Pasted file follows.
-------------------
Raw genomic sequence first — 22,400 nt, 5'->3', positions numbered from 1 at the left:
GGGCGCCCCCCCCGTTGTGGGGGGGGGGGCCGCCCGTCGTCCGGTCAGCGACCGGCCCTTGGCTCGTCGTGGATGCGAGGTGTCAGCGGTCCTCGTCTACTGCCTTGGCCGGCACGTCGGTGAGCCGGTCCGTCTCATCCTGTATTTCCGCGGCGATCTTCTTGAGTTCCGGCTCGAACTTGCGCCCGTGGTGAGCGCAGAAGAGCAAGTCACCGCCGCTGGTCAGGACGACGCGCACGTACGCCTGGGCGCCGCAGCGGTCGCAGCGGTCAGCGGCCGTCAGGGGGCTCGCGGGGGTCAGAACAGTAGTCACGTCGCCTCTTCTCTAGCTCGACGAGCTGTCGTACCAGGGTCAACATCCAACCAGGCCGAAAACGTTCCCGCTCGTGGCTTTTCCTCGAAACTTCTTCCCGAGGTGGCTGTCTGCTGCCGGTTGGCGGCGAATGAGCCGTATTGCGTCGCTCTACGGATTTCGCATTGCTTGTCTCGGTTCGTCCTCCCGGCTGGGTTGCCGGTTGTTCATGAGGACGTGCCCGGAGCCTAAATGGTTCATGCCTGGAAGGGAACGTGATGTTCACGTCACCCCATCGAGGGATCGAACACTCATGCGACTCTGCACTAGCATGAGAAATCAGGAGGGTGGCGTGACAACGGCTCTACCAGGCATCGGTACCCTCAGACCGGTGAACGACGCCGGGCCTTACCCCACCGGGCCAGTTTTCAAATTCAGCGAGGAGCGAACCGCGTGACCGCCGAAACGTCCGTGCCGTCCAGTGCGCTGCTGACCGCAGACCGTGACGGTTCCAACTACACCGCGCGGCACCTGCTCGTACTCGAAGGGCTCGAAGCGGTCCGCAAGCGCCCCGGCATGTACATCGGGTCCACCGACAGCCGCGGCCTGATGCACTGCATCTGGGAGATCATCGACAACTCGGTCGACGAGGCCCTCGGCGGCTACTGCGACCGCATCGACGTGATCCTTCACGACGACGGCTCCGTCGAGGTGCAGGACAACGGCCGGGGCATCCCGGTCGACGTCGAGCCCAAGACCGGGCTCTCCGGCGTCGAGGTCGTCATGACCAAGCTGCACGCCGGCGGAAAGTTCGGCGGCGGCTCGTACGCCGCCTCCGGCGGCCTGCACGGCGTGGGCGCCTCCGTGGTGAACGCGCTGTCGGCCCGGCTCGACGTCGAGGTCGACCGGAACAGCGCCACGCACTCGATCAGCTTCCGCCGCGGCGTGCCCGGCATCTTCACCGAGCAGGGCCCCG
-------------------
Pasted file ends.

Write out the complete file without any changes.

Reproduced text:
Raw genomic sequence first — 22,400 nt, 5'->3', positions numbered from 1 at the left:
GGGCGCCCCCCCCGTTGTGGGGGGGGGGGCCGCCCGTCGTCCGGTCAGCGACCGGCCCTTGGCTCGTCGTGGATGCGAGGTGTCAGCGGTCCTCGTCTACTGCCTTGGCCGGCACGTCGGTGAGCCGGTCCGTCTCATCCTGTATTTCCGCGGCGATCTTCTTGAGTTCCGGCTCGAACTTGCGCCCGTGGTGAGCGCAGAAGAGCAAGTCACCGCCGCTGGTCAGGACGACGCGCACGTACGCCTGGGCGCCGCAGCGGTCGCAGCGGTCAGCGGCCGTCAGGGGGCTCGCGGGGGTCAGAACAGTAGTCACGTCGCCTCTTCTCTAGCTCGACGAGCTGTCGTACCAGGGTCAACATCCAACCAGGCCGAAAACGTTCCCGCTCGTGGCTTTTCCTCGAAACTTCTTCCCGAGGTGGCTGTCTGCTGCCGGTTGGCGGCGAATGAGCCGTATTGCGTCGCTCTACGGATTTCGCATTGCTTGTCTCGGTTCGTCCTCCCGGCTGGGTTGCCGGTTGTTCATGAGGACGTGCCCGGAGCCTAAATGGTTCATGCCTGGAAGGGAACGTGATGTTCACGTCACCCCATCGAGGGATCGAACACTCATGCGACTCTGCACTAGCATGAGAAATCAGGAGGGTGGCGTGACAACGGCTCTACCAGGCATCGGTACCCTCAGACCGGTGAACGACGCCGGGCCTTACCCCACCGGGCCAGTTTTCAAATTCAGCGAGGAGCGAACCGCGTGACCGCCGAAACGTCCGTGCCGTCCAGTGCGCTGCTGACCGCAGACCGTGACGGTTCCAACTACACCGCGCGGCACCTGCTCGTACTCGAAGGGCTCGAAGCGGTCCGCAAGCGCCCCGGCATGTACATCGGGTCCACCGACAGCCGCGGCCTGATGCACTGCATCTGGGAGATCATCGACAACTCGGTCGACGAGGCCCTCGGCGGCTACTGCGACCGCATCGACGTGATCCTTCACGACGACGGCTCCGTCGAGGTGCAGGACAACGGCCGGGGCATCCCGGTCGACGTCGAGCCCAAGACCGGGCTCTCCGGCGTCGAGGTCGTCATGACCAAGCTGCACGCCGGCGGAAAGTTCGGCGGCGGCTCGTACGCCGCCTCCGGCGGCCTGCACGGCGTGGGCGCCTCCGTGGTGAACGCGCTGTCGGCCCGGCTCGACGTCGAGGTCGACCGGAACAGCGCCACGCACTCGATCAGCTTCCGCCGCGGCGTGCCCGGCATCTTCACCGAGCAGGGCCCCG